The Court considered two further factors to be relevant. First of all, the scheme had not placed the burden of widening public access to legal services on unsuccessful litigants; rather, it had singled out unsuccessful litigants who had happened to be opposed by CFA/ATE funded litigants and had imposed on them the burden of funding other unsuccessful cases which had not involved them at all. While some litigants might themselves have had insurance, uninsured litigants would have been burdened with costs which had vastly exceeded the fair and reasonable costs incurred by their opponents in order to encourage solicitors to act for litigants in other cases.
Secondly, the Court acknowledged the findings of Supreme Court’s judgments that depriving claimants of the ability to recover the success fees and ATE premiums for which they were liable to their legal advisors and ATE insurers respectively could potentially infringe their rights under Article 1 of Protocol No. 1. Also ATE insurance afforded protection to successful defendants by providing them with the opportunity to recover their costs. Therefore, in contrast to the position in respect of success fees, which aimed to compensate lawyers for their unsuccessful cases, in paying the ATE premiums unsuccessful defendants were not required to contribute to the funding of other litigation and general access to justice. Nonetheless, having regard to the depth and nature of the flaws in the scheme, which had been highlighted by the public consultation process, which had been accepted in important respects by the Ministry of Justice and which had resulted in the abolition of the recoverability of success fees and ATE premiums from the losing party, the Court considered that in respect of uninsured defendants, who had born an excessive and arbitrary burden in CFA litigation, the impugned scheme, when viewed as a whole, had infringed the very essence of the principle of equality of arms as guaranteed by Article 6 § 1.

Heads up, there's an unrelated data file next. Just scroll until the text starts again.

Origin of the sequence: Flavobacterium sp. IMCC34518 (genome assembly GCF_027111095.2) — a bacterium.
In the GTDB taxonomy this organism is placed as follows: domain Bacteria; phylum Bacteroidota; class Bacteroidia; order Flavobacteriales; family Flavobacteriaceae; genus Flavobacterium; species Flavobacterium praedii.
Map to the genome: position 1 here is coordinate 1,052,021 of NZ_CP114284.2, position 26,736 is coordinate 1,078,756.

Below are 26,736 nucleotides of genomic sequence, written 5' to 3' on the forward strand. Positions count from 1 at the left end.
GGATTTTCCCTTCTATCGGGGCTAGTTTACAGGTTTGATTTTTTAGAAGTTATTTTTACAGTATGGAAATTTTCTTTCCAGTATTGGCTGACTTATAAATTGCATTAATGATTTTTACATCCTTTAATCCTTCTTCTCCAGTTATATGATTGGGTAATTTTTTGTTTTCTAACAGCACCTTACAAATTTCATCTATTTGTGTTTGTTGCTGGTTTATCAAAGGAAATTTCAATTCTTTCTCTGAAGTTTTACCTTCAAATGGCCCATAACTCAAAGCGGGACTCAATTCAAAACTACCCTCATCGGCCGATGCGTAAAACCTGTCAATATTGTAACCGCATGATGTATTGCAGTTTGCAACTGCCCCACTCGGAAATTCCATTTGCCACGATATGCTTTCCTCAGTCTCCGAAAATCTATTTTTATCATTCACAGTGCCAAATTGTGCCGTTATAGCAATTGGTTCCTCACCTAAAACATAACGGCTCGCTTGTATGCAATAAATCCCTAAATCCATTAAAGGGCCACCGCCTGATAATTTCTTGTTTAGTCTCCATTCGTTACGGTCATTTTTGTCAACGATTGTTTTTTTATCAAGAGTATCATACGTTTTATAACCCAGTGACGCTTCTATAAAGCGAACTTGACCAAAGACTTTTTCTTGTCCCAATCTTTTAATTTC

This conclusion would appear to be borne out by the facts of the present case. The Court had accepted that the applicant had – not unreasonably – believed himself to be an uninsured defendant throughout the course of the nuisance proceedings. Moreover, the Government had not sought to challenge his assertion that the third defendant, with whom he had been jointly and severally liable, had gone into liquidation without making any contribution to the claimants’ costs. To put it into context, even excluding the costs before the Supreme Court, the order for costs made against the applicant was more than eighty times the award of damages made against him.
Conclusion: violation (unanimously).
Article 1 of Protocol No. 1:
While the aim of the “loser pays” rule (namely, the avoidance of unwarranted litigation and unreasonably high litigation costs by dissuading potential plaintiffs from bringing unfounded actions without bearing the consequences) had been quite different from that of the 1999 Act scheme, the Court would nevertheless accept that that scheme had both a basis in domestic law and had pursued a legitimate aim. However, in light of its finding that the scheme placed an excessive burden on uninsured defendants, in CFA litigation, in the context of Article 1 of Protocol No. 1 the Court considered that in respect of that class of defendant the scheme had exceeded even the wide margin of appreciation accorded to the State in matters of social and economic policy. While litigants who had entered into CFAs might, at the time the arrangement had been entered into, had had a legitimate expectation that it would be enforced, that could be no answer to the question posed in the present case, namely, whether the scheme had been itself compatible with the Convention.
Conclusion: violation (unanimously).